Haynes suggested that the defense counsel get together and come up with a collective defense and questions to help expedite the trial, as long as there is no conflict of interest.
“To me, all the lawyers are well experienced, but it seems to me the synergism of having the benefit of all of that input as to what to ask a witness provides more effective assistance of counsel than if you relied just upon the ability or skills of an individual counsel,” Haynes said.
Haynes also argued collaboration could help attorneys who have only recently been assigned to the lengthy case.
The other main legal matter in the case is that none of the alleged Somali sex traffickers have pleaded guilty as of press time.
Former U.S. District Judge for Middle Tennessee Robert Echols, now a lawyer at Bass, Berry & Sims, has experience with large criminal cases — and said it will be unusual if the case goes to trial without any pleas.
“Sometimes the government will offer a deal. … If you testify XYZ, then they may give you a lighter sentence or some consideration in reducing the sentence,” Echols said. But he emphasized that there’s still a possibility of a guilty plea before the trial date.
Echols faced several multi-defendant drug and gang-related cases during his 18 years behind the gavel — and he has a hunch about how the government might approach the prosecution.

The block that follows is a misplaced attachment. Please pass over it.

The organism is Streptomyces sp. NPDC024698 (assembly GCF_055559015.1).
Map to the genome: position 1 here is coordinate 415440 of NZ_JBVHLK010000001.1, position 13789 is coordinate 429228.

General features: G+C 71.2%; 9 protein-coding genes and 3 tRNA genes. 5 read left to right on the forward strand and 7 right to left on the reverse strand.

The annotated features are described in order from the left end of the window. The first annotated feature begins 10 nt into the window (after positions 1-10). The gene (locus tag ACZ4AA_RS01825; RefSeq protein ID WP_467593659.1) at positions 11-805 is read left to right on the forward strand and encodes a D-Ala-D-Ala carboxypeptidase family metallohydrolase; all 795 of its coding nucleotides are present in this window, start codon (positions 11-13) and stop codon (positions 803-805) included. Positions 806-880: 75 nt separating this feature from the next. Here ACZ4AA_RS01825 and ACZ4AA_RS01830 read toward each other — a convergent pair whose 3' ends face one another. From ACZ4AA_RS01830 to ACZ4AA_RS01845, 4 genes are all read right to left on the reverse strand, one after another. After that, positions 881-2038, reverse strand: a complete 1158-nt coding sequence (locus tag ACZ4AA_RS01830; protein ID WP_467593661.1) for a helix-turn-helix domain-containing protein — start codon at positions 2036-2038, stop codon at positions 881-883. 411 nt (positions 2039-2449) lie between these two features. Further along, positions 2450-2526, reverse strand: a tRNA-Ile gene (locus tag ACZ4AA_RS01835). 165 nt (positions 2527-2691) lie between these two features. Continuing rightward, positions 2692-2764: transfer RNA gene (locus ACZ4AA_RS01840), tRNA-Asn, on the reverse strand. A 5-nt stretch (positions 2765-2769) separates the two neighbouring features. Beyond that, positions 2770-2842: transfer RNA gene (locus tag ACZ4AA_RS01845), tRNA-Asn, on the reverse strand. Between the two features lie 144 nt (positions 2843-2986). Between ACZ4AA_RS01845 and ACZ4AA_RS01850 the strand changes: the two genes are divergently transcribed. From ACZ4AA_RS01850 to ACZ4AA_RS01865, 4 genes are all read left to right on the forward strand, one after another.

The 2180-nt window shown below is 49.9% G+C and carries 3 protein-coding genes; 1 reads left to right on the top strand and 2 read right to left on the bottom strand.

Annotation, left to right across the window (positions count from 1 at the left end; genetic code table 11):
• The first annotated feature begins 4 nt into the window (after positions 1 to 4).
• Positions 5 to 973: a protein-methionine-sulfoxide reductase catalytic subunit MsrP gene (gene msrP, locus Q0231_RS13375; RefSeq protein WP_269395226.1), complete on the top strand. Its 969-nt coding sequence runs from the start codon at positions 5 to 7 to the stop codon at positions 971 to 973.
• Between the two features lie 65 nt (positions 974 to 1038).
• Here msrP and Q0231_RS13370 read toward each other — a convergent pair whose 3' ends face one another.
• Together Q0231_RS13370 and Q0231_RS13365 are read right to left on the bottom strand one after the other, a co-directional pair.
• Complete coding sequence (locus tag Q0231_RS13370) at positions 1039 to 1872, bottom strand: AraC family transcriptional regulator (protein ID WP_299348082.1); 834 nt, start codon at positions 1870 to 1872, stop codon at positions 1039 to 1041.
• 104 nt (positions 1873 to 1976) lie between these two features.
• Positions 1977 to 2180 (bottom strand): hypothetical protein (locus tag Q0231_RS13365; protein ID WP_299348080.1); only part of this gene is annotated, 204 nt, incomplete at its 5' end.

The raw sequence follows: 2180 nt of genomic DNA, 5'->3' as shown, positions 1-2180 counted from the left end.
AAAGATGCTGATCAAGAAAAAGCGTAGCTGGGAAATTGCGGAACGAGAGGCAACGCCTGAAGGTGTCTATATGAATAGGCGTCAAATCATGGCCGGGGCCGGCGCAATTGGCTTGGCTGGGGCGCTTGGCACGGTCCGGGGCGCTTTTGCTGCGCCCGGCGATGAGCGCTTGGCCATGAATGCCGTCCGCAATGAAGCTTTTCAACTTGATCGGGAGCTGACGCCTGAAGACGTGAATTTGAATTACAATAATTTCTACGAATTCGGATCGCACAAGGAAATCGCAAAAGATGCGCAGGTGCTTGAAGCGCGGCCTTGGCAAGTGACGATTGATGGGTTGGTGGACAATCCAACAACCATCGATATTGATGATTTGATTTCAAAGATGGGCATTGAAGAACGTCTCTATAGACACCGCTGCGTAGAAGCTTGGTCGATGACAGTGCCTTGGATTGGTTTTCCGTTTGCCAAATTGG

“The government’s process — I’m just looking from the outside, but I’ve looked through that tunnel a lot — is they oftentimes will nibble around the edges and look and see what people on the fringes know about the case. They usually look at those people to gather information about people in the center,” Echols said. “It’s kind of like building a spider web. … Oftentimes that will crash in, and you’ll see [a defendant] that really gets nervous [and pleads guilty].”
Echols said he would be surprised if the case proceeds on March 20 without any pleas, considering the stringent process the U.S. has to go through to indict suspects.
“The general rule is the government won’t indict them unless they can convict them,” Echols said. “The Department of Justice has pretty high standards, so it’s not just throwing a rock in the water.”
The large trial will also bring up challenges for the man behind the bench, according to Echols.
“It’s a complicated process, but you have to approach it steps at a time and make two steps at relatively the same time,” Echols said. “It’s a tough job for any judge to manage it and ensure that everyone is treated fairly and no one is discriminated against in any way.”
But one thing is for certain — the trial will begin on March 20 in Nashville or Columbia. And no matter how long it takes and how many motions are filed, 28 people are facing lengthy jail sentences.
As the defendants were led out of the courtroom on Jan. 20, a silence fell over the Somali community members who came to the hearing. One woman covered her face and wept openly.
“It is too sad,” a woman comforting her said. “Too sad.”